Marvin’s Best Weekly Reads May 26th, 2024

Marvin Liao
16 min readMay 26, 2024

“Unless someone like you cares a whole awful lot, nothing is going to get better. It’s not.” — Dr. Seuss

  1. “But now, my 21st year in Japan, something has happened. On Feb. 22, the Nikkei 225 closed at 39,098.68, finally breaking the record set at the end of the 1980s. It was both an economic and psychological milestone — and the result of a confluence of painstaking policy changes, geopolitical imperatives and sheer luck.

And there’s far more than the market breakthrough to prove that the country is out of its funk: everything from global diplomacy, financial and corporate vitality, military strategy, pop culture and even sports (Shohei Ohtani ranks among the world’s most famous athletes).”

2. A great discussion this week. Best convo in Silicon Valley these days (outside of BG2 & All in Podcast).

3. “AI is accelerating growth in a $75b market, 20 year old market. If these growth rates aren’t a sign of anything to come, the amount of market cap creation in front of us will be a garguantuan figure.”

4. This is a great discussion with one of the best investors and operators in tech. Joe Lonsdale of 8VC ( Palantir and Addepar)

5. “America stands at a crossroads. The decline in our industrial leadership, contrasted sharply by China’s ascendancy, is not just an economic challenge, but a clarion call for a strategic, cohesive response. The urgency to act is not for a lack of competitors or existential threats, but from a diminished clarity about what to do about it.

We must redefine our national ethos with clear, powerful ideals to drive industrial revitalization and propel America into the 21st century. This means firmly committing to a set of principles, investing in reindustrialization — an unprecedented feat for nations that have previously de-industrialized — and drastically reducing administrative burden. The wealthiest areas in America should be innovation hubs, not regulatory centers. China does not inhibit themselves with IP issues or obtuse environmental policy. Ultimately, our policies must also foster an environment where manufacturing prowess is not only nurtured but celebrated. We must encourage daring individuals to build things, then actually let them do it.

Culturally, this means we must make doing hard, physical work cool again. Industrial roles won’t out-pay Google or Jane Street, so they must attract talent through their mission and values. Before SpaceX, the smartest kids in school were not going into aerospace. Companies like Anduril and Hadrian have similarly elevated the status of their sectors, attracting top engineers to work on the most important issues. But this must happen across every industry and problem set, not just the sexy ones like space launch.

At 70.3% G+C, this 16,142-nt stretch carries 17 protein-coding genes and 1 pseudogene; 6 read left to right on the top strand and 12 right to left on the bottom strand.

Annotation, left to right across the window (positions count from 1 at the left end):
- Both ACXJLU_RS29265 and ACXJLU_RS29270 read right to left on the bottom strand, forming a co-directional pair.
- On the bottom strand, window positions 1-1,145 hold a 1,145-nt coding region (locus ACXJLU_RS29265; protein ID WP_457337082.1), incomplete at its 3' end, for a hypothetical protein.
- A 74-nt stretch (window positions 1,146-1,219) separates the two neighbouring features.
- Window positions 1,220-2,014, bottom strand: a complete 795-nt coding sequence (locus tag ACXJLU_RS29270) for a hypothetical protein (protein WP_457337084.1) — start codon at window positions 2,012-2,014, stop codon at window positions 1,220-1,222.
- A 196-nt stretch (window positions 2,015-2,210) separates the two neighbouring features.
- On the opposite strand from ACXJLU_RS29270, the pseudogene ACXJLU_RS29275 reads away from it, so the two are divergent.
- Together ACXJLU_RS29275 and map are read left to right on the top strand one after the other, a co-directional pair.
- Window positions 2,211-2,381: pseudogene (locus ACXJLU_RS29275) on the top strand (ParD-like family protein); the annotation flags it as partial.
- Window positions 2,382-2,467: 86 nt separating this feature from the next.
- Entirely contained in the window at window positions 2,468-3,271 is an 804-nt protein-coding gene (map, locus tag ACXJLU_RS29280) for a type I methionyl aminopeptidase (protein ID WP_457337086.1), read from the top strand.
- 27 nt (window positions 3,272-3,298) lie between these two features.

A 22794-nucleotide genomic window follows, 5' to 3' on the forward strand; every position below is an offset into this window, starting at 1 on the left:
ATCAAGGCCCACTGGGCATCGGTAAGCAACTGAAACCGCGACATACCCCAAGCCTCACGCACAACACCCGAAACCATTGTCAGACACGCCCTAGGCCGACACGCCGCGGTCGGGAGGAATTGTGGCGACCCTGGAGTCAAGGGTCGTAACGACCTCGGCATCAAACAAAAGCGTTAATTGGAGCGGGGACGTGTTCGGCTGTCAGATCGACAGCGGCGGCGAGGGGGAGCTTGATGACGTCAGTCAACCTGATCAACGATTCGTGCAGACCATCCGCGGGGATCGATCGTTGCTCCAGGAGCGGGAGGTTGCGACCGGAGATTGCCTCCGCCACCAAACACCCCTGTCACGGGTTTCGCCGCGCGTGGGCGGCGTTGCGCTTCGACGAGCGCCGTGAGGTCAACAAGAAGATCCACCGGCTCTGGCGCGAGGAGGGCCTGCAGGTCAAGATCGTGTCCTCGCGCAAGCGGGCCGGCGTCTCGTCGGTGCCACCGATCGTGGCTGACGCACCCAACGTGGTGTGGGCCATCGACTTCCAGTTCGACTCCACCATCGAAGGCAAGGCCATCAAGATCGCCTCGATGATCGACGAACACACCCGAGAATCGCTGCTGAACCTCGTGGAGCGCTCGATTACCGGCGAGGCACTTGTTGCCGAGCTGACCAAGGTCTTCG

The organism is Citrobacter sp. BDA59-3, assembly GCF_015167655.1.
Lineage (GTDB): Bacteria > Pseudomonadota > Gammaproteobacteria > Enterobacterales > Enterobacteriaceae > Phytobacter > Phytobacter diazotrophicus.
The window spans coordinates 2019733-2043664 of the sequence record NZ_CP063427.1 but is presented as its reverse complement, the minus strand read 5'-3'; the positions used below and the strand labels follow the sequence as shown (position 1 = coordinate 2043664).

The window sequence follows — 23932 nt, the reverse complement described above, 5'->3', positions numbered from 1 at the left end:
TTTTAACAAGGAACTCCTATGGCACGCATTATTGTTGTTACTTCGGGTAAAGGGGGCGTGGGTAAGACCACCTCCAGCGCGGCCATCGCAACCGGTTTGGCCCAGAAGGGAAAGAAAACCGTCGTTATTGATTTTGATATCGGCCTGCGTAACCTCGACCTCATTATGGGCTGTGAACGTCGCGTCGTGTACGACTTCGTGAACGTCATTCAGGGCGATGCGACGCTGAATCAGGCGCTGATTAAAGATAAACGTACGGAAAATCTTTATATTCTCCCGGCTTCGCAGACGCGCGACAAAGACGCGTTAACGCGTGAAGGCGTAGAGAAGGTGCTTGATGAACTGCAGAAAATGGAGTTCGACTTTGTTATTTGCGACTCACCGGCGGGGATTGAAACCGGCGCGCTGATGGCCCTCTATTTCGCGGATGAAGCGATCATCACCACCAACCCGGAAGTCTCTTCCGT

To some, these words may seem familiar, even trite. Regardless, I hope recognizing our industrial lag and the high stakes involved resonates deeply. This is not merely a matter for venture capitalists and politicians to pontificate; it involves us all.

You have a choice: actively engage in manifesting this industrial future, or face being drafted into efforts to reclaim lost ground — this time, under duress, and at a grave disadvantage, perhaps under new rules enforced by an adversary.”

6. “The human brain has extensive circuitry devoted to imagining, and worrying about, the future. The seat of memory, the hippocampus, extrapolates possible futures from our experience of the past. Our default-mode network — the components of the brain most active when we’re not focused on a specific task — includes the brain regions concerned with the past and the future. Whenever we aren’t asking our brains to do something specific, they default to contemplating the future. And worrying about it.

An overactive default-mode network is associated with anxiety and depression, but a healthy measure of anxiety is one of humanity’s most valuable adaptations, comparable to language and the opposable thumb. NYU neuroscientist Joseph LeDoux says anxiety is “the price we pay for the ability to imagine the future.”

7. “~60% at rates below 4%?? Said another way, your wages are increasing by 5.9% year-over-year and you’re paying a fixed 4% interest rate on your house. Doggies are flush! The American consumer is consuming because it can. For many, the largest personal expenditure (i.e., housing) has been locked down, in many cases at a lower rate than the inflating wages and personal income at large.

Certainly over time, this will begin to decline as homes are sold, moves are made, and doggy houses traded, but you see the point right? This can and likely will go on for longer than you think. The US consumer drives 70% of this country’s economy, and if wages continue to climb (even at a shallower clip), the impact of the 2/3/4% mortgage rates will provide a tailwind for years to come.

So consumer strength? Expect it to continue, expect the dogs to keep running. Heck, they might even be flying soon as everyone seems to be traveling.”

8. “If Venetians’ fortunes were at their height, they were all too aware of how far they had to fall. Threats loomed to the east and west which might knock them off their perch. Their complete dependence on the maritime trade made them vulnerable to the rapid growth of Ottoman naval power, while her modest land empire was an inviting target for Europe’s growing powers.